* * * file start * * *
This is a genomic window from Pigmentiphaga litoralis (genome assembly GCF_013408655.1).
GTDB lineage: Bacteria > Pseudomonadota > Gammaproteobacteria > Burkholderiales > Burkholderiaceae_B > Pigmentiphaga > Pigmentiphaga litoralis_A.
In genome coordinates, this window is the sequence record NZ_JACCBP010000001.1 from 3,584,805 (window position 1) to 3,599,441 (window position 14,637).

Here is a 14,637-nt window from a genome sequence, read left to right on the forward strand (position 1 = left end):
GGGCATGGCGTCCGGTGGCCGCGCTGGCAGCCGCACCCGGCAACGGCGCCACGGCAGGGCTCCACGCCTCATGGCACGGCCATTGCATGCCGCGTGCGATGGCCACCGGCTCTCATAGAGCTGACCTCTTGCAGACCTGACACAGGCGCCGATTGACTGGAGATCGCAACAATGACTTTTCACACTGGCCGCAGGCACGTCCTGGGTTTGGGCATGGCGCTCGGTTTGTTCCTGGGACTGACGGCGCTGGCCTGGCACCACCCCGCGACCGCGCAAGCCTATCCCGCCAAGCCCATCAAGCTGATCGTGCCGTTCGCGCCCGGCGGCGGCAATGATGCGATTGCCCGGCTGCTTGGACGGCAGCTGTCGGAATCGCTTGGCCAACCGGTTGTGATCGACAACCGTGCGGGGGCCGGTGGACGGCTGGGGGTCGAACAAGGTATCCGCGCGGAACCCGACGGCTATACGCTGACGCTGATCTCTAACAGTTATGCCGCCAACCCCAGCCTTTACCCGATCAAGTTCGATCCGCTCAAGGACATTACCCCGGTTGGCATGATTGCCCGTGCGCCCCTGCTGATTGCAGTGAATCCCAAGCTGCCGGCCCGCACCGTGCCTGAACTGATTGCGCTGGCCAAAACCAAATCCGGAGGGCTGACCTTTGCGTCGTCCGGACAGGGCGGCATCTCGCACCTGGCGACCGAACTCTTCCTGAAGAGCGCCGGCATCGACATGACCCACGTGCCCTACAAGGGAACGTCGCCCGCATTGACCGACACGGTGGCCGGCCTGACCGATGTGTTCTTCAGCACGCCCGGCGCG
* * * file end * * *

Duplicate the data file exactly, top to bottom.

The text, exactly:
This is a genomic window from Pigmentiphaga litoralis (genome assembly GCF_013408655.1).
GTDB lineage: Bacteria > Pseudomonadota > Gammaproteobacteria > Burkholderiales > Burkholderiaceae_B > Pigmentiphaga > Pigmentiphaga litoralis_A.
In genome coordinates, this window is the sequence record NZ_JACCBP010000001.1 from 3,584,805 (window position 1) to 3,599,441 (window position 14,637).

Here is a 14,637-nt window from a genome sequence, read left to right on the forward strand (position 1 = left end):
GGGCATGGCGTCCGGTGGCCGCGCTGGCAGCCGCACCCGGCAACGGCGCCACGGCAGGGCTCCACGCCTCATGGCACGGCCATTGCATGCCGCGTGCGATGGCCACCGGCTCTCATAGAGCTGACCTCTTGCAGACCTGACACAGGCGCCGATTGACTGGAGATCGCAACAATGACTTTTCACACTGGCCGCAGGCACGTCCTGGGTTTGGGCATGGCGCTCGGTTTGTTCCTGGGACTGACGGCGCTGGCCTGGCACCACCCCGCGACCGCGCAAGCCTATCCCGCCAAGCCCATCAAGCTGATCGTGCCGTTCGCGCCCGGCGGCGGCAATGATGCGATTGCCCGGCTGCTTGGACGGCAGCTGTCGGAATCGCTTGGCCAACCGGTTGTGATCGACAACCGTGCGGGGGCCGGTGGACGGCTGGGGGTCGAACAAGGTATCCGCGCGGAACCCGACGGCTATACGCTGACGCTGATCTCTAACAGTTATGCCGCCAACCCCAGCCTTTACCCGATCAAGTTCGATCCGCTCAAGGACATTACCCCGGTTGGCATGATTGCCCGTGCGCCCCTGCTGATTGCAGTGAATCCCAAGCTGCCGGCCCGCACCGTGCCTGAACTGATTGCGCTGGCCAAAACCAAATCCGGAGGGCTGACCTTTGCGTCGTCCGGACAGGGCGGCATCTCGCACCTGGCGACCGAACTCTTCCTGAAGAGCGCCGGCATCGACATGACCCACGTGCCCTACAAGGGAACGTCGCCCGCATTGACCGACACGGTGGCCGGCCTGACCGATGTGTTCTTCAGCACGCCCGGCGCG